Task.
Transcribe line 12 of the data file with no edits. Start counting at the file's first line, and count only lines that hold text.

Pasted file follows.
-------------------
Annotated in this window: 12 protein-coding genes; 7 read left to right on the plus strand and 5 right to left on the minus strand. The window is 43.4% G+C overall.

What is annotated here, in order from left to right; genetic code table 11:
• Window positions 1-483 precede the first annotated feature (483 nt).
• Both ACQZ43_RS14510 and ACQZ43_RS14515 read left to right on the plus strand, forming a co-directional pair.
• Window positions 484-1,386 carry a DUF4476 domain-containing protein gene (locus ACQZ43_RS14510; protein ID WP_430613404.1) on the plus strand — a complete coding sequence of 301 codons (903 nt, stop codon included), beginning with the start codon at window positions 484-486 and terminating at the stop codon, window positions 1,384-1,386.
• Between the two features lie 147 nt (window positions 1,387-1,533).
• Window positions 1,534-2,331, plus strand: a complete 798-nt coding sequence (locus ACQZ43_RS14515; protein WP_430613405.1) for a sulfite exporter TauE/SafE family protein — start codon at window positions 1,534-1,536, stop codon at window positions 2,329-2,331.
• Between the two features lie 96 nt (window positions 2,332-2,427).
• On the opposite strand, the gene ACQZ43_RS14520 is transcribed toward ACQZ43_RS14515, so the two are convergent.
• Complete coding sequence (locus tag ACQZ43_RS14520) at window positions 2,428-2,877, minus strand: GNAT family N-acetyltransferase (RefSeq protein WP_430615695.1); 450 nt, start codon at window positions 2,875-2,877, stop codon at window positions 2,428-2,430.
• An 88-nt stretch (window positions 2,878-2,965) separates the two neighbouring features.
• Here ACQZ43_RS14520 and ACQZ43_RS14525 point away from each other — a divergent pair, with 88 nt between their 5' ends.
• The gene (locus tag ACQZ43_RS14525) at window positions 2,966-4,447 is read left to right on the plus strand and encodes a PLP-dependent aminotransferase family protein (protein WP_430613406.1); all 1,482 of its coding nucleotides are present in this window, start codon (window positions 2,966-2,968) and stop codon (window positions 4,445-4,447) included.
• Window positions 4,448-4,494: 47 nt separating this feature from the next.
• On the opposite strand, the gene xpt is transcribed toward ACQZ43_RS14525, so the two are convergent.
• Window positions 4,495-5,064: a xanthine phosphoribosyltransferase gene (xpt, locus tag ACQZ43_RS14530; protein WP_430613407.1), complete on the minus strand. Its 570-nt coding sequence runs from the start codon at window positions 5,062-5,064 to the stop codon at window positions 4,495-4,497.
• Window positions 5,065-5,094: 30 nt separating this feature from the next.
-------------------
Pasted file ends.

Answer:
• Here ACQZ43_RS14520 and ACQZ43_RS14525 point away from each other — a divergent pair, with 88 nt between their 5' ends.